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10/23/14 
Music Box Supper Club
Cleveland, OH, US
10/24/14 
Bear's Den, Seneca Niagara Casino & Hotel
Niagara Falls, NY, US
11/13/14 
Greenwich Odeum
East Greenwich, RI, US
11/14/14 
Infinity Hall
Norfolk, CT, US
11/15/14 
Infinity Music Hall
Hartford, CT, US
11/16/14 
Stage One - Fairfield Theatre Company
Fairfield, CT, US
01/07/15 
City Winery
Napa, CA, US
01/08/15 
Montalvo Arts Center
Saratoga, CA, US
01/09/15 
Firehouse Arts Center
Pleasanton, CA, US
01/10/15 
Smothers Theater, Pepperdine University
Malibu, CA, US
01/11/15 
The Cave
Big Bear Lake, CA, US
01/14/15 
Belly Up Tavern
Solana Beach, CA, US
01/15/15 
The Coach House
San Juan Capistrano, CA, US
01/20/15 
The Colonial Theater
Idaho Falls, ID, US
01/24/15 
Edmonds Center for the Arts
Edmonds, WA, US
01/25/15 
Kay Meek Centre
West Vancouver, BC, CA
01/27/15 
The Arden Theatre
St. Albert, Alberta, CA
02/14/15 
City Winery Nyc
New York, NY, US
03/13/15 
Scottsdale Center for the Performing Arts
Scottsdale, AZ, US
04/30/15 
Cedarburg PAC
Cedarburg, WI, US
05/01/15 
Weill Center For The Performing Arts
Sheboygan, WI, US
Music
Listening Booth: 1970
BUY THIS ALBUM
Listening Booth: 1970
(2010)
 
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Album Notes: John Wade was a record store located a mile or two from our house in Cleveland, Ohio. One of my favorite things to do as a kid was to hang out there and look through the rows and rows of LPs and 45s. Even before I heard the music, there was a thrill in flipping through the racks of records, checking out the covers, and looking at the song titles and credits on the back. I wondered who these artists, players, and producers (whatever that meant) were. They inhabited a world I couldn’t even imagine, but I wanted in. I was a kid with a strong need to be transported. In those days, there was so much soul and poetry in the music being released that anyone predisposed to music like I was stood a pretty good chance of finding a piece of vinyl that just might change his life or seal his fate. One of the best things about John Wade was the listening booth. It was glass enclosed and equipped with a turntable, a pair of headphones, and a place to sit. You could take a stack of LPs into the booth, listen to them, and decide if there was anything you wanted to buy. If painters instead of singers had been my thing, I suppose I would have hung out at the Cleveland Museum of Art. But the listening booth at John Wade is where I went to quietly take in the work of the masters. Looking back, 1970—the year that all of the songs on this record were originally released—was a pivotal year in music. It was the year that the Beatles broke up. Simon and Garfunkel too. It was the beginning of a new decade, but it wasn’t really “the ’70s” yet. 1970, at least musically, still felt like the ’60s somehow. It was not only the golden age of the single (Signed, Sealed, Delivered; The Tears of a Clown; American Woman; Everybody Is a Star; Lookin’ out My Back Door; I Want You Back, etc.), it was a window into the beginning of the golden age of the album, especially when it came to singer-songwriters. A quartet of albums that came out that year were hugely important to me: Bridge Over Troubled Water, After the Gold Rush, Sweet Baby James, and Moondance. They lit the way for me and set me on my path. But, as James Taylor said, there was a “holy host of others.” There was Let It Be, Plastic Ono Band, McCartney, All Things Must Pass, Cosmo’s Factory, His Band and Street Choir, Tea for the Tillerman, Ladies of the Canyon, Déjà Vu, 12 Songs by Randy Newman, Elton John, American Beauty, Workingman’s Dead, Leon Russell’s debut, Layla…and the list goes on and on. Some of my favorites from that year were too intimidating or iconic to touch. Some were impossible to reinterpret in a meaningful way. My friend and producer John Leventhal and I wanted to make these old familiar classics sound, in effect, like you were hearing them for the first time. In the end, this record is my humble attempt to repay a debt of gratitude to the artists that changed my life, and to try and bring something fresh to their work, which, forty years later, still sounds as vital and soulful as ever. So sit back, put on a pair of headphones, and step into the listening booth. Marc Cohn • New York City • March 2010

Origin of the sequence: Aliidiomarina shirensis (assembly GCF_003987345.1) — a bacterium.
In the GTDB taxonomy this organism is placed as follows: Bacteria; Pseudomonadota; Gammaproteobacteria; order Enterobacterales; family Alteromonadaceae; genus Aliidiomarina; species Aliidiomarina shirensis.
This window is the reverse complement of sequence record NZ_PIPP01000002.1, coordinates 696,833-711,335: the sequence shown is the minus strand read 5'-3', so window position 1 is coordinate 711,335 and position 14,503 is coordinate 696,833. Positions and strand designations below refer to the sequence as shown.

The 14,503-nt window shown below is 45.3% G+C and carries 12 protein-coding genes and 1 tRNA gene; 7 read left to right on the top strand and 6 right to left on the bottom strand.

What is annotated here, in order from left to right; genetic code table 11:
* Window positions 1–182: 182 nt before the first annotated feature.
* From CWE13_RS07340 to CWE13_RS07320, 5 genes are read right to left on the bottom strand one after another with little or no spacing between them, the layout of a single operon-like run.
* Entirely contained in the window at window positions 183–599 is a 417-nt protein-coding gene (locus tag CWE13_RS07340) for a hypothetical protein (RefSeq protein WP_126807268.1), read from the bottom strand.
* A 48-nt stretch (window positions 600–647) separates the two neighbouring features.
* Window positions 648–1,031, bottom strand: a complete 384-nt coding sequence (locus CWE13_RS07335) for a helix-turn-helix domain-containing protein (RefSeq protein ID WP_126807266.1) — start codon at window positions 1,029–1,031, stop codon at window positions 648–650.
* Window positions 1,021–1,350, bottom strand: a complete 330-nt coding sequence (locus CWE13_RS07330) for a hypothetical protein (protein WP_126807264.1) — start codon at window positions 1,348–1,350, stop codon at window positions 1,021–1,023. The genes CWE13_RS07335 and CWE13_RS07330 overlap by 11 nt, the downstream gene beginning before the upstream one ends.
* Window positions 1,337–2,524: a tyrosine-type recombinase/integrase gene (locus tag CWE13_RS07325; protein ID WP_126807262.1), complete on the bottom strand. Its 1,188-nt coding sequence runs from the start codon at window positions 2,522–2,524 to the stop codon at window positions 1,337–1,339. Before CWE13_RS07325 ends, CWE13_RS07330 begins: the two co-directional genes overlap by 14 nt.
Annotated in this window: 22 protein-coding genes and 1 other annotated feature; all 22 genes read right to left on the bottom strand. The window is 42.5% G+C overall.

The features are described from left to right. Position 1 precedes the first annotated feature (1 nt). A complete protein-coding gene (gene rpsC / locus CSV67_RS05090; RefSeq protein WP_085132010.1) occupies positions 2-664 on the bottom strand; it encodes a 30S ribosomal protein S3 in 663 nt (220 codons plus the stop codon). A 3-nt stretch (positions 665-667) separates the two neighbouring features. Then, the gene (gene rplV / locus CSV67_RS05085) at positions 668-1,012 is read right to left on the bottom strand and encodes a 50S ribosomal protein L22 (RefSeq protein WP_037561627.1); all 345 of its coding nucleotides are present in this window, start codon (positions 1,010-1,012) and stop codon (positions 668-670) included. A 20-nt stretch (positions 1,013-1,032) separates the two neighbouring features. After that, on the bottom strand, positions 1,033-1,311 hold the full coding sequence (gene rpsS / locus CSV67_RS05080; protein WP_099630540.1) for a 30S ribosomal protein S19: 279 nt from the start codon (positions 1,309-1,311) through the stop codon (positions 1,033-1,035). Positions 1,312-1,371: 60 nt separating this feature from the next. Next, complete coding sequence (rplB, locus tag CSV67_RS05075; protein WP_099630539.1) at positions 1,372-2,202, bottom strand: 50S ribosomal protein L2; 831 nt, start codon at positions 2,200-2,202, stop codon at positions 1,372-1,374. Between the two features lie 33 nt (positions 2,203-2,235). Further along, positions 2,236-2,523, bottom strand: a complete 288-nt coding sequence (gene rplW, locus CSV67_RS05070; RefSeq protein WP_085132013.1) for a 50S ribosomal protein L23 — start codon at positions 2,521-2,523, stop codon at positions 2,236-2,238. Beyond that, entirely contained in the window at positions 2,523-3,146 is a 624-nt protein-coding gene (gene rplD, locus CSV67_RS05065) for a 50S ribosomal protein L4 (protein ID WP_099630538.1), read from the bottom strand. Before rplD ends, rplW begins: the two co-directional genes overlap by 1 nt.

1. 
Wild World
  
2. 
Look at Me
  
3. 
Maybe I'm Amazed
  
4. 
Make It with You (with India.Arie)
  
5. 
The Letter
  
6. 
The Only Living Boy in New York
  
7. 
After Midnight
  
8. 
The Tears of a Clown (with Kristina Train)
  
9. 
No Matter What (with Aimee Mann)
  
10. 
New Speedway Boogie (with Jim Lauderdale)
  
11. 
Into the Mystic
  
12. 
Long as I Can See the Light